Meredith Parsons of Park City’s Bluebird Event DMC shares ceremony-insider tips:
• Two in One: Ceremonies held at the same site as the reception cut down on transportation expenses and labor, advises Parsons. “The logistics of transporting large numbers of people result in added transportation expenses and challenges. Depending on the size of the group, careful planning and a coordinator to effectively manage the process are important,” she says. A second site may require more staff for set-up and strike down, so labor expenses can be higher, as well.
• Sun Shield: When planning the timing and layout of your ceremony, Parsons recommends consulting an app called Sun Rise and Fall that allows you to identify the sunset on any given day of the year from any location. “If sun is going to be an issue, consider a brief ceremony so that people are comfortable,” she says. To shield guests from direct sunlight during outdoor events, provide shade in the form of umbrellas, parasols, a canopy, or a tent. Consider programs designed to double as hand-held fans, or, do as one of Parsons’ clients did, and give sunglasses as wedding favors.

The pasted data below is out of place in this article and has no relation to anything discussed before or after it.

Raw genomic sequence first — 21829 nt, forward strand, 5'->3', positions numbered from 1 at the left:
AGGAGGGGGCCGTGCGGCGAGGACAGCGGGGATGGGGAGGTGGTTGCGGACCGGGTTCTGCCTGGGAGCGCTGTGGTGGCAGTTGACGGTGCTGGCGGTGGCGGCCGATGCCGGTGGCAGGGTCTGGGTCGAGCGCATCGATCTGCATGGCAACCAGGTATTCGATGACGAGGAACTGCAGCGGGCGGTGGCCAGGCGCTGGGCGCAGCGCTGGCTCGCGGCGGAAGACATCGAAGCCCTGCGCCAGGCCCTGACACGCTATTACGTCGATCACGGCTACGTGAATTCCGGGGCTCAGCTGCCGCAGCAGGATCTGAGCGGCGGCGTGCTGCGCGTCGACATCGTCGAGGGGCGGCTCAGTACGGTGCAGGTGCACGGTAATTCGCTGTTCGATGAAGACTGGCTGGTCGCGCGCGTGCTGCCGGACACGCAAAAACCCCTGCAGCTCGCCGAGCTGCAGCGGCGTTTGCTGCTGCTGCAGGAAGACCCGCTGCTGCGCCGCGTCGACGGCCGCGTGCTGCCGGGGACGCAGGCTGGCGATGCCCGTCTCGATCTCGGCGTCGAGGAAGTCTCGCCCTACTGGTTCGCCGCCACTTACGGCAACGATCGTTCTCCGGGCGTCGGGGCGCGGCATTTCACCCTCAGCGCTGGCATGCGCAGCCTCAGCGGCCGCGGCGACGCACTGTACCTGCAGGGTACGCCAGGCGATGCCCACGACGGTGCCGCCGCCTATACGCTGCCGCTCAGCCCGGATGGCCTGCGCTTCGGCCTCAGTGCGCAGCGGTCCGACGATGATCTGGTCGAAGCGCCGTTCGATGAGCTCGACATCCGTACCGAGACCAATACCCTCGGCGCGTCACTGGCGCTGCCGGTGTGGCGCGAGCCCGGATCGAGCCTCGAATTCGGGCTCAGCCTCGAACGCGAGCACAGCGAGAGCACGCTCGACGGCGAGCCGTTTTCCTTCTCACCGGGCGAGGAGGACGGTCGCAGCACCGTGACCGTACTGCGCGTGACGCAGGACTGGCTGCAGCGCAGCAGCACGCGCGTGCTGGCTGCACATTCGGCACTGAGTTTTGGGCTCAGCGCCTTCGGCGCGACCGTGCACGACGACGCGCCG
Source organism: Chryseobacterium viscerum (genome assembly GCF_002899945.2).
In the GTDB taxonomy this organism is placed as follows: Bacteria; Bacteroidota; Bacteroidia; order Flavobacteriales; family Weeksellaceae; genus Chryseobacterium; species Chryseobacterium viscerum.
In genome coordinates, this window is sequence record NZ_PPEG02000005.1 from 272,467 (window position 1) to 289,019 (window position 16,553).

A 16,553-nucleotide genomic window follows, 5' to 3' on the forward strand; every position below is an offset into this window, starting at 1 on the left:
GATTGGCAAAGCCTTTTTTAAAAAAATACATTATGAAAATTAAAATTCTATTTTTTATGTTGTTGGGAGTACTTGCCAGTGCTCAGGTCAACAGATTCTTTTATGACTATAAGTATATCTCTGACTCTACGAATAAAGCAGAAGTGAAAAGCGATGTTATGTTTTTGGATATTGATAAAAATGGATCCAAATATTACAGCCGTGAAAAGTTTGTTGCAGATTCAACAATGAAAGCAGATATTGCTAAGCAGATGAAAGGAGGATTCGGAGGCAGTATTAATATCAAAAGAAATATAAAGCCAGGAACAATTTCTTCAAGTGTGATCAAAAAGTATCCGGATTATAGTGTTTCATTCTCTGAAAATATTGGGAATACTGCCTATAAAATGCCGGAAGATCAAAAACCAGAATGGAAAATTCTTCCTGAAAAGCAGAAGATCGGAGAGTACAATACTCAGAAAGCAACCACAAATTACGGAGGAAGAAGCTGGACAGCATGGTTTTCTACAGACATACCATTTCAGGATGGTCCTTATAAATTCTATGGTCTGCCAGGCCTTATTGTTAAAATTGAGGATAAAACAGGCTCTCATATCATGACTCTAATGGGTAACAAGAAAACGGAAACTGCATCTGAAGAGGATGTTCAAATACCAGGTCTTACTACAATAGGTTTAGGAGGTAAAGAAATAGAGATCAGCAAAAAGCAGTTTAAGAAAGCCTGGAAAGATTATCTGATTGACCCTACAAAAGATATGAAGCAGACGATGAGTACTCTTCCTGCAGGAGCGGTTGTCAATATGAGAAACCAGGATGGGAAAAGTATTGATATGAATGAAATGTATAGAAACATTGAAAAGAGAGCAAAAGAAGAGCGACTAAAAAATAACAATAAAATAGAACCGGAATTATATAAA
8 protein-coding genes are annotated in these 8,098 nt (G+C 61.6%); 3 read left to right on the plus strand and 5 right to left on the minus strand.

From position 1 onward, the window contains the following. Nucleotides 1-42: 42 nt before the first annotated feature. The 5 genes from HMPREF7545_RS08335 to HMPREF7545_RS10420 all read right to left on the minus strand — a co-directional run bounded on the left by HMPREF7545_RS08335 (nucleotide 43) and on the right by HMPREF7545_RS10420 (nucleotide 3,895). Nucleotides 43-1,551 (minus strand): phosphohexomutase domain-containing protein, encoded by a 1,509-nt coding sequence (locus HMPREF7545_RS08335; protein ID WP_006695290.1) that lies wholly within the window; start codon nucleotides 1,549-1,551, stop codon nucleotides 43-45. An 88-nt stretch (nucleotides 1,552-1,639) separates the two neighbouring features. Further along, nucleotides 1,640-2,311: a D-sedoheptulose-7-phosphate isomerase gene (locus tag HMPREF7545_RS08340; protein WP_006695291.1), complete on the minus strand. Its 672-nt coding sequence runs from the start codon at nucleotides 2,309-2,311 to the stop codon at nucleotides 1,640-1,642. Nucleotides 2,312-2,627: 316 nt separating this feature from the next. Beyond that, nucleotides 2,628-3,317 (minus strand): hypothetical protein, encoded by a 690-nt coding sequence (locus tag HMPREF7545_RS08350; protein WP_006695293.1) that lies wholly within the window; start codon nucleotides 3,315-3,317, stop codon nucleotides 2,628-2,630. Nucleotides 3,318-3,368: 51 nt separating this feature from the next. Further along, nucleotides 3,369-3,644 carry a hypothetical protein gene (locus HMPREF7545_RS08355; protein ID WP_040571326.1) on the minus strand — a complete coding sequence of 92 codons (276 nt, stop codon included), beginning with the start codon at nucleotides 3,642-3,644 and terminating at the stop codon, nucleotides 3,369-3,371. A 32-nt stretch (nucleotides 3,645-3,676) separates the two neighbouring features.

• Mic Check: Parsons is a proponent of disguising the sound equipment used during a ceremony. She recommends wireless microphones—“Microphone stands are unsightly”—or lapel microphones for the officiant and groom.
• Time Out: It’s important for brides and grooms to share a few minutes alone after the ceremony, so take ten and enjoy it. “It’s the only time the couple will have to themselves for an intimate moment on their special day,” says Parsons.